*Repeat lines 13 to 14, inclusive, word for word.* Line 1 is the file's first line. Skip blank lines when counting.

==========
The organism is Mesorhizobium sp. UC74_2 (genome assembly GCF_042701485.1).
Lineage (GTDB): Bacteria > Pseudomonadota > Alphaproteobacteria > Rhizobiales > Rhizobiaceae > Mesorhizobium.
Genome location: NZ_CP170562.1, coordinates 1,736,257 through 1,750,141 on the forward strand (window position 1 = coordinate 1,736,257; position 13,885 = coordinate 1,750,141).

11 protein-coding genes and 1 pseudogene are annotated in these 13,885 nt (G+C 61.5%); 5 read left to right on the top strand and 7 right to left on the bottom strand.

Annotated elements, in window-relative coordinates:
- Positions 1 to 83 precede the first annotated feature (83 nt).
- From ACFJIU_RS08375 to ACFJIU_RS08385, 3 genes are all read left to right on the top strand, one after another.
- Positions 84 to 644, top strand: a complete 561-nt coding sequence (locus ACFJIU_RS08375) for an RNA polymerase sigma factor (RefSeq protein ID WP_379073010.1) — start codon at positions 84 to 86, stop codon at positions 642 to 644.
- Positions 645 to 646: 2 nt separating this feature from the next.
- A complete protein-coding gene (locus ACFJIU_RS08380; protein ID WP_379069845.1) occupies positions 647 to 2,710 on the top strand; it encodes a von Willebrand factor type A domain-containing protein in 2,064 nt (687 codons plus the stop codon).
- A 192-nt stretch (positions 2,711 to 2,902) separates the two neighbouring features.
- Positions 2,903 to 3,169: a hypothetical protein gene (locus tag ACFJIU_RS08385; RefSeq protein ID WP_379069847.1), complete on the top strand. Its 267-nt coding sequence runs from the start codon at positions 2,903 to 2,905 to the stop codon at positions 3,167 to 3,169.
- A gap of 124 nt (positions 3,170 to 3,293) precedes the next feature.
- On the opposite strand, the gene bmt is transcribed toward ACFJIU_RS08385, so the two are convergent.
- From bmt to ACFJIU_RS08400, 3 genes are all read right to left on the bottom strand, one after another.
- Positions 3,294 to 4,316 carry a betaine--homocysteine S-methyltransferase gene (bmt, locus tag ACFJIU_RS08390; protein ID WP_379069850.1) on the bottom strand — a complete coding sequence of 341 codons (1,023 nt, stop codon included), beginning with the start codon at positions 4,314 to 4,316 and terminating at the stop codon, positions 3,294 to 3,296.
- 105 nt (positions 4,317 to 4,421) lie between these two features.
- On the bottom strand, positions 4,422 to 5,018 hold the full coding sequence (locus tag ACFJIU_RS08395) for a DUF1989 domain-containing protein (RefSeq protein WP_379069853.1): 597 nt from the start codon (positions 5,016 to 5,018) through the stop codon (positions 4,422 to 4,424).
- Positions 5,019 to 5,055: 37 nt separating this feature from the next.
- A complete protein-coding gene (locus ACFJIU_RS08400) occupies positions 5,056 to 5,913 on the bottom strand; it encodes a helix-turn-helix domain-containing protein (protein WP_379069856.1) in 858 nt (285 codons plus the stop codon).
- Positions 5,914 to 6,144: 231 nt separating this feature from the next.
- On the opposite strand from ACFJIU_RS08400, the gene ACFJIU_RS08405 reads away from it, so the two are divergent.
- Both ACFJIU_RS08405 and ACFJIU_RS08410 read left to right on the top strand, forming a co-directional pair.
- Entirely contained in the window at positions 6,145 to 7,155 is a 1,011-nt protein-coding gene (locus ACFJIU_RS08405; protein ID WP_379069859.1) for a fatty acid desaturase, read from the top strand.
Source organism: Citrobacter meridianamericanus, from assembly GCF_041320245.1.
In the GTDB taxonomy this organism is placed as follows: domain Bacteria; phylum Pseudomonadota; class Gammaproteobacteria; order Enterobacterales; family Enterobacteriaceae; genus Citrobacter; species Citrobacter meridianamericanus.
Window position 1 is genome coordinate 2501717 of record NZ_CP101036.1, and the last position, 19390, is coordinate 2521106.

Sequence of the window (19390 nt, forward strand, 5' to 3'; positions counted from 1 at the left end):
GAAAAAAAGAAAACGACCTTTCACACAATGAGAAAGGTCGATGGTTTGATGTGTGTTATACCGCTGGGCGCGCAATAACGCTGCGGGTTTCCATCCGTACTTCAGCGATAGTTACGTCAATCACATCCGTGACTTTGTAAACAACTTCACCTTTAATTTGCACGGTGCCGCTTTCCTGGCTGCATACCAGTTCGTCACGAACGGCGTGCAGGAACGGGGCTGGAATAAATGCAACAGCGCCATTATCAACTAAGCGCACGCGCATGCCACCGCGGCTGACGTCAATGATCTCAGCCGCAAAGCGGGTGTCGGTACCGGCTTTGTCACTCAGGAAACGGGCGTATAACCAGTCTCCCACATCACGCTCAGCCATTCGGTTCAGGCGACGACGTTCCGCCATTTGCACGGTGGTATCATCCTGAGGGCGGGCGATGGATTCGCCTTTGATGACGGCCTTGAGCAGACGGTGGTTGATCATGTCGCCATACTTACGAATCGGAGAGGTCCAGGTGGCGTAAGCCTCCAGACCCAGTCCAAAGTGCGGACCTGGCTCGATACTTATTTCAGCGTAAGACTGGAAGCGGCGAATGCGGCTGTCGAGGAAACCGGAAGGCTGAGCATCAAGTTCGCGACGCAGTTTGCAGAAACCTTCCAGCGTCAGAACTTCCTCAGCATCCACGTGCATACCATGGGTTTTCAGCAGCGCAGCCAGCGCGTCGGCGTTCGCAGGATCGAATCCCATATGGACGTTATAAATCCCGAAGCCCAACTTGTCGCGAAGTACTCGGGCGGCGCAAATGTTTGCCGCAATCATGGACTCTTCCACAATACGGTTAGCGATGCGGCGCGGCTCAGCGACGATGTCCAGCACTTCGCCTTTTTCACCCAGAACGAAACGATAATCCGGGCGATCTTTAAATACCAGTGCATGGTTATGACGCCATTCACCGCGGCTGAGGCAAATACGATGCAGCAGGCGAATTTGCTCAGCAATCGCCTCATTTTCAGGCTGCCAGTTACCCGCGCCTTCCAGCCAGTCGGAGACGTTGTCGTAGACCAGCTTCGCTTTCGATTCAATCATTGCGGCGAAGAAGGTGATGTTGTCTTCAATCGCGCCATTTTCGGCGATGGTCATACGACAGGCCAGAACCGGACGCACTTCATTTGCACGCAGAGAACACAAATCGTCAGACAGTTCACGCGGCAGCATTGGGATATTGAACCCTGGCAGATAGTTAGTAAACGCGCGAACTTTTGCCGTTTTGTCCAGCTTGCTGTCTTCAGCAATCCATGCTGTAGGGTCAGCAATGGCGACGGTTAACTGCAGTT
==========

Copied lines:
- A gap of 124 nt (positions 3,170 to 3,293) precedes the next feature.
- On the opposite strand, the gene bmt is transcribed toward ACFJIU_RS08385, so the two are convergent.